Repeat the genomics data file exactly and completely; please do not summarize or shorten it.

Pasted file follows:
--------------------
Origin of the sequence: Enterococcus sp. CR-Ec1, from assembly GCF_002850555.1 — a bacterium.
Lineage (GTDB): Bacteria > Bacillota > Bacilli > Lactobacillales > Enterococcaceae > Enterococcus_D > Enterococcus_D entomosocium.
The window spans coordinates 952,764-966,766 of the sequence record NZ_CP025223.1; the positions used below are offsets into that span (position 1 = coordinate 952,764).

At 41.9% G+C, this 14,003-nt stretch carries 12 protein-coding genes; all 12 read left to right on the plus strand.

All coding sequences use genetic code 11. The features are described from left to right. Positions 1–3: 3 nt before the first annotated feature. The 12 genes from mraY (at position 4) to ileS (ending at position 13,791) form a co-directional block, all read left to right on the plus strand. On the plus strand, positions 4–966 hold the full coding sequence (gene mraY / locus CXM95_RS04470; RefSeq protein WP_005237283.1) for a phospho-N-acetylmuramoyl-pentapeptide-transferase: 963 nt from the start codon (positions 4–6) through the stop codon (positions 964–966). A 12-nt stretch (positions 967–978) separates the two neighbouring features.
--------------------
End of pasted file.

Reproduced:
Origin of the sequence: Enterococcus sp. CR-Ec1, from assembly GCF_002850555.1 — a bacterium.
Lineage (GTDB): Bacteria > Bacillota > Bacilli > Lactobacillales > Enterococcaceae > Enterococcus_D > Enterococcus_D entomosocium.
The window spans coordinates 952,764-966,766 of the sequence record NZ_CP025223.1; the positions used below are offsets into that span (position 1 = coordinate 952,764).

At 41.9% G+C, this 14,003-nt stretch carries 12 protein-coding genes; all 12 read left to right on the plus strand.

All coding sequences use genetic code 11. The features are described from left to right. Positions 1–3: 3 nt before the first annotated feature. The 12 genes from mraY (at position 4) to ileS (ending at position 13,791) form a co-directional block, all read left to right on the plus strand. On the plus strand, positions 4–966 hold the full coding sequence (gene mraY / locus CXM95_RS04470; RefSeq protein WP_005237283.1) for a phospho-N-acetylmuramoyl-pentapeptide-transferase: 963 nt from the start codon (positions 4–6) through the stop codon (positions 964–966). A 12-nt stretch (positions 967–978) separates the two neighbouring features.